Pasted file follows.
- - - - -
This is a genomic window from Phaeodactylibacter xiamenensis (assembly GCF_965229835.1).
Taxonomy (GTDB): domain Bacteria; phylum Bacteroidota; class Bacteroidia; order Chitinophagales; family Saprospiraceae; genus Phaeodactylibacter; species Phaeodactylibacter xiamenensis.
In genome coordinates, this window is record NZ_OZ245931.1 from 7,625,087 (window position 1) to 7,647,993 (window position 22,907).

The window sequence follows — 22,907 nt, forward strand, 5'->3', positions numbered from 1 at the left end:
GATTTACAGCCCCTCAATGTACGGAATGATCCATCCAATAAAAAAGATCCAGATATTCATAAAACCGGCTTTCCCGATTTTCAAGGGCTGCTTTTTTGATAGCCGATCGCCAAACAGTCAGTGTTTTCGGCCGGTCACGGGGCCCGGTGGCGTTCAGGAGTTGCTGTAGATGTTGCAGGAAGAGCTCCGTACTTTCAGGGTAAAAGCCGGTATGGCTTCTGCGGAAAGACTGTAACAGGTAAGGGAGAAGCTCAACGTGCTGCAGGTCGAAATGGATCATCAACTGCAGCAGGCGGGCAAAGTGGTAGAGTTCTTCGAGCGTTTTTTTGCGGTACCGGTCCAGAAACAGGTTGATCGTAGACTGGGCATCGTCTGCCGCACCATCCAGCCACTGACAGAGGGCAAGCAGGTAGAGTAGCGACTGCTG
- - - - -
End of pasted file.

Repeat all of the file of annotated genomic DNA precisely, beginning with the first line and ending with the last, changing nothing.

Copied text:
This is a genomic window from Phaeodactylibacter xiamenensis (assembly GCF_965229835.1).
Taxonomy (GTDB): domain Bacteria; phylum Bacteroidota; class Bacteroidia; order Chitinophagales; family Saprospiraceae; genus Phaeodactylibacter; species Phaeodactylibacter xiamenensis.
In genome coordinates, this window is record NZ_OZ245931.1 from 7,625,087 (window position 1) to 7,647,993 (window position 22,907).

The window sequence follows — 22,907 nt, forward strand, 5'->3', positions numbered from 1 at the left end:
GATTTACAGCCCCTCAATGTACGGAATGATCCATCCAATAAAAAAGATCCAGATATTCATAAAACCGGCTTTCCCGATTTTCAAGGGCTGCTTTTTTGATAGCCGATCGCCAAACAGTCAGTGTTTTCGGCCGGTCACGGGGCCCGGTGGCGTTCAGGAGTTGCTGTAGATGTTGCAGGAAGAGCTCCGTACTTTCAGGGTAAAAGCCGGTATGGCTTCTGCGGAAAGACTGTAACAGGTAAGGGAGAAGCTCAACGTGCTGCAGGTCGAAATGGATCATCAACTGCAGCAGGCGGGCAAAGTGGTAGAGTTCTTCGAGCGTTTTTTTGCGGTACCGGTCCAGAAACAGGTTGATCGTAGACTGGGCATCGTCTGCCGCACCATCCAGCCACTGACAGAGGGCAAGCAGGTAGAGTAGCGACTGCTG